The Unintentional ‘Put-Down’ Praise Counselor’s Corner by Sharon Scott, LPC LMFT
The Unintentional “Put-Down” Praise
By Sharon Scott, LPC, LMFT
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I’ve devoted the past several columns to the importance of praise’giving kind words to our children (or others) for chores done well, appearance, good attitude, wonderful character, and anything else that you might want to reinforce. Praise makes the child feel good and increases the likelihood that the praised event will occur again. It is one of the very best ways to help the child with self-esteem.
In our efforts to reinforce our children and teach them well, we sometimes add a little too much to the praise. We add that extra lecture, if you will, at the end that we think makes the praise stronger, but has the exact opposite effect. For example, a parent might say to the child, ‘Your room looks wonderful’you did a great job putting your toys away. See’you get to go out and play quicker when you are this fast.’ The second sentence is not needed. In fact, in can totally negate the praise sentence as the child will feel lectured’once again.
Use of the word ‘better’ in a sentence will automatically make the praise negative and not get the desired impact you want for your child. When a parent says, ‘Suzy Q, your handwriting is getting a lot better,’ that is actually a negative statement and most children will feel not good enough. A good praise here would be to notice something specific that you like about her handwriting: ‘I noticed that you are leaving good margins and spacing your letters nicely. It looks very neat!’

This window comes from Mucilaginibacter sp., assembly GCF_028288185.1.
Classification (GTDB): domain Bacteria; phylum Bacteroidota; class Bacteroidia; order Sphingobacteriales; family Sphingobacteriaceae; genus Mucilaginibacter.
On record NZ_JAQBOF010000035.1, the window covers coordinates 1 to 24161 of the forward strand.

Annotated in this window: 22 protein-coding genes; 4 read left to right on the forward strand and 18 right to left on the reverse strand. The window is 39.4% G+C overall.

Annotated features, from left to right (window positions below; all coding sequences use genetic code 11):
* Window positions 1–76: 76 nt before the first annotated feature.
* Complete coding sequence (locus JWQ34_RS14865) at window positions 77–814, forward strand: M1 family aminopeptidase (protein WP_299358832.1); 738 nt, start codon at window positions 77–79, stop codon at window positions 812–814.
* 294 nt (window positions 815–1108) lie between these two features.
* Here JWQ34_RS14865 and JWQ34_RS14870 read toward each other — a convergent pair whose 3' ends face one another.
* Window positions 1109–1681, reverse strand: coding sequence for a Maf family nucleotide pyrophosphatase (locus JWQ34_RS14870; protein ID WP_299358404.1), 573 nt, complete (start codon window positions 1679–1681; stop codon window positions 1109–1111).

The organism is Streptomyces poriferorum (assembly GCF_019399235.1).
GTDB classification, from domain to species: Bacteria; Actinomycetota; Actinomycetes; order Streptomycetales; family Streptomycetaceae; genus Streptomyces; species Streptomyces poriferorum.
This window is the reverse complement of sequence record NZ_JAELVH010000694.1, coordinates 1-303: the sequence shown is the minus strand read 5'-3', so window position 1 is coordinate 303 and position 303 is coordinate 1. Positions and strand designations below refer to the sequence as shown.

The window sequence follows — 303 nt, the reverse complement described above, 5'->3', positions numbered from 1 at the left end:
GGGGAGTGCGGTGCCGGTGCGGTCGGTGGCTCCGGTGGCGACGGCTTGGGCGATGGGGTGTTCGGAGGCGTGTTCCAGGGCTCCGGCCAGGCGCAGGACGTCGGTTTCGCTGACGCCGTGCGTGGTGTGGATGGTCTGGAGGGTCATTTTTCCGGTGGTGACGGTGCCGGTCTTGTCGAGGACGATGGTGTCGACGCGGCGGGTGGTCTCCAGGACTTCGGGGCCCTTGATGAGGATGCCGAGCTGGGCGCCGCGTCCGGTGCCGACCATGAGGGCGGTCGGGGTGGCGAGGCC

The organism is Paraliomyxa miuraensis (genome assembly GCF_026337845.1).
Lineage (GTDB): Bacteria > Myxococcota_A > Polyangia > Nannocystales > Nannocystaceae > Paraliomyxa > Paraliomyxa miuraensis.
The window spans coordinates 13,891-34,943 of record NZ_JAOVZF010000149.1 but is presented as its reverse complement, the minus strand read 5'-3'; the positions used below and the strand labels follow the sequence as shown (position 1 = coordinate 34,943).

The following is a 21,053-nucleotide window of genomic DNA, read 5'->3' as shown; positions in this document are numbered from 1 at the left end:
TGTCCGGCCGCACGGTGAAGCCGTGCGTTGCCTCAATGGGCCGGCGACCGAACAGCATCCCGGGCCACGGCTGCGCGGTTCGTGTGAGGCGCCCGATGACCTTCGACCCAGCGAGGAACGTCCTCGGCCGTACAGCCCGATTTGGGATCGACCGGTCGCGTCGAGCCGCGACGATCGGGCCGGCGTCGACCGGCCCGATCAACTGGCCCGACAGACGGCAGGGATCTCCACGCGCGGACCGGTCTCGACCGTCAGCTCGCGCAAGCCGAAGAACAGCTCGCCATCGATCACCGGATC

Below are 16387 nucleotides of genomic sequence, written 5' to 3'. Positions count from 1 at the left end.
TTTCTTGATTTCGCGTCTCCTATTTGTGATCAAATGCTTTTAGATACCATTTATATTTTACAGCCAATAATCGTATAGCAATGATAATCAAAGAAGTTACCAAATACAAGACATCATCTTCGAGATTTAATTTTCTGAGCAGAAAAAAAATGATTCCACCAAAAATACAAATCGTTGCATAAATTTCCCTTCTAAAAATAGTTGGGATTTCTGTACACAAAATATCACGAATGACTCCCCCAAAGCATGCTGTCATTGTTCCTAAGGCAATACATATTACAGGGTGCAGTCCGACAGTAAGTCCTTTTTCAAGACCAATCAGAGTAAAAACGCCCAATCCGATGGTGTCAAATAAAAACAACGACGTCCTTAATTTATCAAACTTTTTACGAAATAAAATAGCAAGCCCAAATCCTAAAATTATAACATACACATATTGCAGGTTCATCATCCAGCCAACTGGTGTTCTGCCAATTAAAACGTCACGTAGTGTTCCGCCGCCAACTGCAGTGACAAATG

Another common negative way of giving praise is by putting add-ons to the end of the sentence thinking it will encourage and motivate. For example, ‘Wow Billy Bob! You made an A on your English paper. I’m proud of your efforts! Let’s keep up the good work!’ The last sentence is actually a lecture’a way of putting pressure on the future’and is less than encouraging.
Praise has no references to the past or to the future. Praise is about right NOW and is always 100% positive.
Excerpted in part from her classic guide for parents: Peer Pressure Reversal: An Adult Guide to Developing a Responsible Child, 2nd Ed. (
Copyright ©2018, Sharon Scott. No reproduction without written permission from author.
The guide for parents/educators on how to peer-proof children and teens is Peer Pressure Reversal: An Adult Guide to Developing a Responsible Child, 2nd Ed.
Her popular book for teens, How to Say No and Keep Your Friends, 2nd Ed., empowers kids to stand out,not just fit in!
A follow-up book for teens, When to Say Yes! And Make More Friends, shows adolescents how to select and meet quality friends and, in general, feel good for doing and being good.
Sharon also has a charming series of five books for elementary-age children each teaching an important living skill and "co-authored" with her savvy cocker spaniel Nicholas who makes the learning fun.Their book on managing elementary-age peer pressure is titled Too Smart for Trouble.
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